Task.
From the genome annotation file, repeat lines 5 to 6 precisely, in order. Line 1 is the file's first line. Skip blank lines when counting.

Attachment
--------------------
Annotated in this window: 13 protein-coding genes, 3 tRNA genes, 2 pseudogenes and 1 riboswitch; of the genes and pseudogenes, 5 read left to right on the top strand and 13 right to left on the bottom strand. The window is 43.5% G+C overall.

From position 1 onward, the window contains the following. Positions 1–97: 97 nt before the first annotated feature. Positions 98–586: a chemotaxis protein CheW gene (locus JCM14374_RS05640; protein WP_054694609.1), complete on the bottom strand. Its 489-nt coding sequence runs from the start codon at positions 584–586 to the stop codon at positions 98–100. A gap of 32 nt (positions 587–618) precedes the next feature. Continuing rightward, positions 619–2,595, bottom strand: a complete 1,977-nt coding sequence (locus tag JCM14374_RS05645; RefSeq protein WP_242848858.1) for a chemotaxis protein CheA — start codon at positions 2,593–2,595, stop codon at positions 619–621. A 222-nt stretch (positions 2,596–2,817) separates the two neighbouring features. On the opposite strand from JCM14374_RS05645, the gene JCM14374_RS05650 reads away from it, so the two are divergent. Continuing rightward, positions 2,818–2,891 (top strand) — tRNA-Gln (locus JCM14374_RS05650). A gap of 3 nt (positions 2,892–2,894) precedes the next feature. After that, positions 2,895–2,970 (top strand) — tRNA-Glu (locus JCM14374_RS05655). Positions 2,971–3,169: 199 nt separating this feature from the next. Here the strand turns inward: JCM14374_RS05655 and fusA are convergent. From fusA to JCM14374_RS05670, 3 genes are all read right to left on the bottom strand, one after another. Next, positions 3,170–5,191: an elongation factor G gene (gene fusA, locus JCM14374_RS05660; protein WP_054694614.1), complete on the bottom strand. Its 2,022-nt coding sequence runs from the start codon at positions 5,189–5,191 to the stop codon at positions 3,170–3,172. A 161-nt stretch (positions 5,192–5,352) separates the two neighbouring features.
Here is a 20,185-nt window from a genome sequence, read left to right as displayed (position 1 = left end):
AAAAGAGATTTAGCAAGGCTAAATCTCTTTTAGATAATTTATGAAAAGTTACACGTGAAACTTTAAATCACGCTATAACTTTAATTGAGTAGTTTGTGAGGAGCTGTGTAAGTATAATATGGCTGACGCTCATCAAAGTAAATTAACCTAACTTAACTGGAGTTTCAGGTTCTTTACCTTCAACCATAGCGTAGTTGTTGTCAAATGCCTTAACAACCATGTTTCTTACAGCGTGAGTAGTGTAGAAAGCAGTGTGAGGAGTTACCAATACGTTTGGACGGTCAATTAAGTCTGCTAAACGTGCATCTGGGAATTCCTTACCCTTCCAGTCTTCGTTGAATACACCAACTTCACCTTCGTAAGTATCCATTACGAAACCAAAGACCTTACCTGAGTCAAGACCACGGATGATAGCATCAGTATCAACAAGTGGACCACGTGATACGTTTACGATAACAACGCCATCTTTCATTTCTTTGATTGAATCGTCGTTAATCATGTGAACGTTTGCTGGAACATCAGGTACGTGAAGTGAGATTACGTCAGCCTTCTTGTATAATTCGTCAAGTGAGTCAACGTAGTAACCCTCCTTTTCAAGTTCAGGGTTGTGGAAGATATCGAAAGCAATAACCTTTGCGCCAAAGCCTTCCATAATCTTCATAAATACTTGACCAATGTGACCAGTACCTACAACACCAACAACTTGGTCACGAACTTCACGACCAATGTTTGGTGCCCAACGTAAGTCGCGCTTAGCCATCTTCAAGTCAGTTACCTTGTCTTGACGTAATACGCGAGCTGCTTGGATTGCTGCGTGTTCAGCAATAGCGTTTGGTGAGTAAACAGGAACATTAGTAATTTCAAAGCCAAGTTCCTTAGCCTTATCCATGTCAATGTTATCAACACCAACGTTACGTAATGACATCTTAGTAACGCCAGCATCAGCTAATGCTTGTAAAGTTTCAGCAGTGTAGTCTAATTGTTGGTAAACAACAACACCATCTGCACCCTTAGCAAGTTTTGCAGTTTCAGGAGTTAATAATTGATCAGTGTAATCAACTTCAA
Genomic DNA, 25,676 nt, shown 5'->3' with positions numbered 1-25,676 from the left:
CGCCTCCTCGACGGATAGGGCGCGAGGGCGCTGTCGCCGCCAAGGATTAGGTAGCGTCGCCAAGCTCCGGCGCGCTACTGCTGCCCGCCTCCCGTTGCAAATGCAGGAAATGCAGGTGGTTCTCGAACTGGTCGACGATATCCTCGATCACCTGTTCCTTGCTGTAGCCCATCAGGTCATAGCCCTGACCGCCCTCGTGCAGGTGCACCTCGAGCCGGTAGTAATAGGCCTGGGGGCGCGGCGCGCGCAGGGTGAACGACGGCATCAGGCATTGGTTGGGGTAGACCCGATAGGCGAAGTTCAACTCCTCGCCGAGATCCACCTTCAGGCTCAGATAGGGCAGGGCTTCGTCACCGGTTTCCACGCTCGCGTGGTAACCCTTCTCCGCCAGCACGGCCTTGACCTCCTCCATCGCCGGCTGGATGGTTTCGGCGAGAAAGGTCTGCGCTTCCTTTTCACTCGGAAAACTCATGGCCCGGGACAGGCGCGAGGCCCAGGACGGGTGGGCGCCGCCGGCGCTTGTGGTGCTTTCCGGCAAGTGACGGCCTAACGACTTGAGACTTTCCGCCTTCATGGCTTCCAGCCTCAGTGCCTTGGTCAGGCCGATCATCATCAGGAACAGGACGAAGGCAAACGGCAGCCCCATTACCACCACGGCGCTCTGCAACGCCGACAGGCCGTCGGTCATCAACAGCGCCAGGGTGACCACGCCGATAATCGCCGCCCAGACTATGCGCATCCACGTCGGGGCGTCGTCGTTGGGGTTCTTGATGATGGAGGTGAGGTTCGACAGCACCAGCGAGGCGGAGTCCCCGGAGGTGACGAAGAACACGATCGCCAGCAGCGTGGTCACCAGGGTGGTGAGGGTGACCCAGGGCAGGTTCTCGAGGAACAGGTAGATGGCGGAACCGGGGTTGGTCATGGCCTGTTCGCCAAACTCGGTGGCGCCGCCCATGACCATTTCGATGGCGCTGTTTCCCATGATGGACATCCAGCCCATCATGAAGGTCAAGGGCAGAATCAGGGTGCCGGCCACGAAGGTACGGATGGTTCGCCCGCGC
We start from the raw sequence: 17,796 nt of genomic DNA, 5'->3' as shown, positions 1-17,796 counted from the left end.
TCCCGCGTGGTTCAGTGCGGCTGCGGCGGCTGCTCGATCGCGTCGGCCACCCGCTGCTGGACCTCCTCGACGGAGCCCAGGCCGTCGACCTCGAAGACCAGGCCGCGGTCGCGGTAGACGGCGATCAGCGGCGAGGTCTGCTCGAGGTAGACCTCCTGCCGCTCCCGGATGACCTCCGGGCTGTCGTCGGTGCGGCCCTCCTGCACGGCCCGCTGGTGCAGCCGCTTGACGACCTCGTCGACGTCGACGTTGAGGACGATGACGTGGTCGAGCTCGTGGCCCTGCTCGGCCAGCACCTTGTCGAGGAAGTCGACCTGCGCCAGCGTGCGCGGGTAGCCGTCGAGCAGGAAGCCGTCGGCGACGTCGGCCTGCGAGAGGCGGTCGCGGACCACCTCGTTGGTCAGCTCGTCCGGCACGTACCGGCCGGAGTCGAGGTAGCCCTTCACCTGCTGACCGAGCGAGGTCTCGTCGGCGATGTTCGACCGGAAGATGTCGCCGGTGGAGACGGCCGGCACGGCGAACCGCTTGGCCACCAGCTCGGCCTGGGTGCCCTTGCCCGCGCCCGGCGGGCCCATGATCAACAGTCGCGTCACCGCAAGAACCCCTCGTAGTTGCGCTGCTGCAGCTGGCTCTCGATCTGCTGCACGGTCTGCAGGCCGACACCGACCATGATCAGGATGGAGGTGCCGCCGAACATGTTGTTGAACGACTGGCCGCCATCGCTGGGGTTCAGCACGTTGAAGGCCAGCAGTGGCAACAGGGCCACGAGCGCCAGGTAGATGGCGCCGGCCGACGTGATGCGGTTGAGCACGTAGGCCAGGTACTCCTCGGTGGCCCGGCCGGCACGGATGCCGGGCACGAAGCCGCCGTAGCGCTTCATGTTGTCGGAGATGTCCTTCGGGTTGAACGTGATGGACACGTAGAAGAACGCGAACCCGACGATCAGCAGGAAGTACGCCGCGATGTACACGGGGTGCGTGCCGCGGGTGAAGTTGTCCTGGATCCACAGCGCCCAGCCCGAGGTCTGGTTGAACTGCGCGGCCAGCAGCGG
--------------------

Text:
Genomic DNA, 25,676 nt, shown 5'->3' with positions numbered 1-25,676 from the left:
CGCCTCCTCGACGGATAGGGCGCGAGGGCGCTGTCGCCGCCAAGGATTAGGTAGCGTCGCCAAGCTCCGGCGCGCTACTGCTGCCCGCCTCCCGTTGCAAATGCAGGAAATGCAGGTGGTTCTCGAACTGGTCGACGATATCCTCGATCACCTGTTCCTTGCTGTAGCCCATCAGGTCATAGCCCTGACCGCCCTCGTGCAGGTGCACCTCGAGCCGGTAGTAATAGGCCTGGGGGCGCGGCGCGCGCAGGGTGAACGACGGCATCAGGCATTGGTTGGGGTAGACCCGATAGGCGAAGTTCAACTCCTCGCCGAGATCCACCTTCAGGCTCAGATAGGGCAGGGCTTCGTCACCGGTTTCCACGCTCGCGTGGTAACCCTTCTCCGCCAGCACGGCCTTGACCTCCTCCATCGCCGGCTGGATGGTTTCGGCGAGAAAGGTCTGCGCTTCCTTTTCACTCGGAAAACTCATGGCCCGGGACAGGCGCGAGGCCCAGGACGGGTGGGCGCCGCCGGCGCTTGTGGTGCTTTCCGGCAAGTGACGGCCTAACGACTTGAGACTTTCCGCCTTCATGGCTTCCAGCCTCAGTGCCTTGGTCAGGCCGATCATCATCAGGAACAGGACGAAGGCAAACGGCAGCCCCATTACCACCACGGCGCTCTGCAACGCCGACAGGCCGTCGGTCATCAACAGCGCCAGGGTGACCACGCCGATAATCGCCGCCCAGACTATGCGCATCCACGTCGGGGCGTCGTCGTTGGGGTTCTTGATGATGGAGGTGAGGTTCGACAGCACCAGCGAGGCGGAGTCCCCGGAGGTGACGAAGAACACGATCGCCAGCAGCGTGGTCACCAGGGTGGTGAGGGTGACCCAGGGCAGGTTCTCGAGGAACAGGTAGATGGCGGAACCGGGGTTGGTCATGGCCTGTTCGCCAAACTCGGTGGCGCCGCCCATGACCATTTCGATGGCGCTGTTTCCCATGATGGACATCCAGCCCATCATGAAGGTCAAGGGCAGAATCAGGGTGCCGGCCACGAAGGTACGGATGGTTCGCCCGCGC